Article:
Biogas site stopped from converting other farms' waste

Biogas plant Image copyright Crouchland Farm
Image caption Crouchland Farm uses an Anaerobic Digestion system to turn farm waste into gas

A biogas farm has been refused permission to convert waste from other sites after neighbours complained about lorries clogging narrow lanes.

But a planning inspector also ruled the site in West Sussex could export gas from its own waste, mainly slurry.

A parish council said the site only has permission for "small scale 'on-farm' processing".

The owners said "everyone should benefit from its renewable energy".

Crouchland Farm at Kirdford, near Billingshurst, challenged a county council ban on using existing silos for imported feedstock for its biogas plant.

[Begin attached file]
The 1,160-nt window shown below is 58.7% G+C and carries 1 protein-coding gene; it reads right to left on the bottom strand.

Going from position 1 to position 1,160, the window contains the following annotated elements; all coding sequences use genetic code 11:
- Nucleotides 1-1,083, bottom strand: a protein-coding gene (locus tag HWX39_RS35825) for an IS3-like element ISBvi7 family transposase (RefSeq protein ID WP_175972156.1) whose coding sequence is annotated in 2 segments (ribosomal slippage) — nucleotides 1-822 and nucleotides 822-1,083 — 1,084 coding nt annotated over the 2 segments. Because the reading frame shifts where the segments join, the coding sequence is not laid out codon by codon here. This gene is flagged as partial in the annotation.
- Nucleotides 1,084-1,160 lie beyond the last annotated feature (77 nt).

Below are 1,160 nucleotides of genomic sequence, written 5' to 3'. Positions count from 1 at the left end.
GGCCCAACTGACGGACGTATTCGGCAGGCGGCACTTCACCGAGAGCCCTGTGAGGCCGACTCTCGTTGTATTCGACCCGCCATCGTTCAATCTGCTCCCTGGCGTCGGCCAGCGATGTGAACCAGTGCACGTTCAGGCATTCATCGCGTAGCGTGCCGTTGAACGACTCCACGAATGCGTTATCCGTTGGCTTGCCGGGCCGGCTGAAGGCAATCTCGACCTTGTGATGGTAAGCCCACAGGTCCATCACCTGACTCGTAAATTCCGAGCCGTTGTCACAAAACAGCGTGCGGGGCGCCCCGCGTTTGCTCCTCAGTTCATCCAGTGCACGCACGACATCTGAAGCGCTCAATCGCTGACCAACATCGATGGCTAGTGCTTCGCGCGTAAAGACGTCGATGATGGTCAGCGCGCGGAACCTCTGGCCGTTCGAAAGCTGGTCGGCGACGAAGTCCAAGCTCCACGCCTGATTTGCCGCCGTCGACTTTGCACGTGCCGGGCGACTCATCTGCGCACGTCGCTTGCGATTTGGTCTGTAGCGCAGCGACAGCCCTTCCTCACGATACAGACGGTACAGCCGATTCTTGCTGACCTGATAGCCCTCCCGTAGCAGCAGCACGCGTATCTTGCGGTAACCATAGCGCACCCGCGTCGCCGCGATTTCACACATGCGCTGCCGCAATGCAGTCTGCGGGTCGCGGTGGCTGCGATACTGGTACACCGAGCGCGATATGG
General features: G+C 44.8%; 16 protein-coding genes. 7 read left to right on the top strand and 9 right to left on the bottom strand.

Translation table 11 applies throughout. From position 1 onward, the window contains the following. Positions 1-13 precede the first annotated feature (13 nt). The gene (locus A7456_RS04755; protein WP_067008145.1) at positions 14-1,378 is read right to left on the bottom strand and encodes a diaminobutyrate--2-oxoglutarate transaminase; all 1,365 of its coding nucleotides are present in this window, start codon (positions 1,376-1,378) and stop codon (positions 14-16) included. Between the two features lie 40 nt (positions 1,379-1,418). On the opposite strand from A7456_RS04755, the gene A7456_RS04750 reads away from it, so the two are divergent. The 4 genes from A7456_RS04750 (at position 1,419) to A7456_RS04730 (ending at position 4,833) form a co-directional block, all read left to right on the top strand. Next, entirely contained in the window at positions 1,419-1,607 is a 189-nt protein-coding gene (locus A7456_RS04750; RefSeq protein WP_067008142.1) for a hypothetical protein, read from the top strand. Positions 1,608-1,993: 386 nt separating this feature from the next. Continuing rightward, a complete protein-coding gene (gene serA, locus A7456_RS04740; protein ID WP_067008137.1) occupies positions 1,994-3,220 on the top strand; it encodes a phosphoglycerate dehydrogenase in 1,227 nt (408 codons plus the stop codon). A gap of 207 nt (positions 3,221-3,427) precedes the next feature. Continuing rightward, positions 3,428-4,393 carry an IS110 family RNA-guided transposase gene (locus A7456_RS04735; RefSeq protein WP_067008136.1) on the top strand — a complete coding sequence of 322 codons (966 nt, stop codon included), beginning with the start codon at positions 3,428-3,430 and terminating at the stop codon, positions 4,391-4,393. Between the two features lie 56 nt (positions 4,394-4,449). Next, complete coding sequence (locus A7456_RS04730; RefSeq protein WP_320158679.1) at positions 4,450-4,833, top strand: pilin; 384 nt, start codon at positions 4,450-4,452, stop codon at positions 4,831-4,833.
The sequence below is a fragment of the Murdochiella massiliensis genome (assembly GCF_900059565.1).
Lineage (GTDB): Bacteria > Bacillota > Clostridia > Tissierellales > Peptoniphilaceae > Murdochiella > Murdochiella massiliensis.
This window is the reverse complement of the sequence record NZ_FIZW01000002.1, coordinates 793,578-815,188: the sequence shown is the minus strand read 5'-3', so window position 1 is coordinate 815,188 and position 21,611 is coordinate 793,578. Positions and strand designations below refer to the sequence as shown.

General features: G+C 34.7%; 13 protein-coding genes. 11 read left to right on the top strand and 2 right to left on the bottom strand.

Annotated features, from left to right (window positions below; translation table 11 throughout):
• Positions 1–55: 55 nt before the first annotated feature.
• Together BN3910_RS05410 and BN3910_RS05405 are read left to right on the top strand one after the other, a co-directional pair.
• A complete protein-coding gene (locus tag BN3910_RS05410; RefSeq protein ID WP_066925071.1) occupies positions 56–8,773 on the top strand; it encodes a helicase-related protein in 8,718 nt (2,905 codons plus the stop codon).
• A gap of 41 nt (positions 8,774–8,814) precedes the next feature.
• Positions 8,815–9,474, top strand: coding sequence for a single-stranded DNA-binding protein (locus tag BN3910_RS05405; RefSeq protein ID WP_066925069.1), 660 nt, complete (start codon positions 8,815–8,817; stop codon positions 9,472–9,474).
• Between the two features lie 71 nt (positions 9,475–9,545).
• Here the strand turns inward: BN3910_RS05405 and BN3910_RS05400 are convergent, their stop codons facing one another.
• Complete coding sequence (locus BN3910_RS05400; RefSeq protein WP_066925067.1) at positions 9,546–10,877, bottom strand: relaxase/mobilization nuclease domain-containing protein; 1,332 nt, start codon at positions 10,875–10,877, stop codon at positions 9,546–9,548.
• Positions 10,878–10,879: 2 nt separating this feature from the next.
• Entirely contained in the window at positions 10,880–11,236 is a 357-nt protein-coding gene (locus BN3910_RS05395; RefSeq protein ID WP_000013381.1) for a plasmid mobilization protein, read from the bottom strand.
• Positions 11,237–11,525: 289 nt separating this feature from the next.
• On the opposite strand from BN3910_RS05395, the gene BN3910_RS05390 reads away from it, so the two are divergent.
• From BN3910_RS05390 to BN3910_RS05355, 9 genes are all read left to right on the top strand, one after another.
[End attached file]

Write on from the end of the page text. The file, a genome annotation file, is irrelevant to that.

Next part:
It said it was operating entirely within the law as the planning process was ongoing and it would "continue to support local farmers that provide us with feedstock".

Managing director Leon Mekitarian said: "This ruling gives us permission to continue to produce and export renewable energy for the benefit of the whole country, protecting the livelihoods of the people that work on our farm."

'Inappropriate HGVs'

But Sara Burrell, chair of Plaistow and Ifold Parish Council, called on Crouchland to "respect the decision" and "stop the thousands of inappropriate HGVs from causing damage to our local environment".

"Crouchland Biogas only has permission for a small scale, 'on-farm', Anaerobic Digestion facility to process 'on-farm' slurry and waste," she added.

West Sussex County Council said it would need to "identify the implications of the inspector's decision for the forthcoming inquiry".

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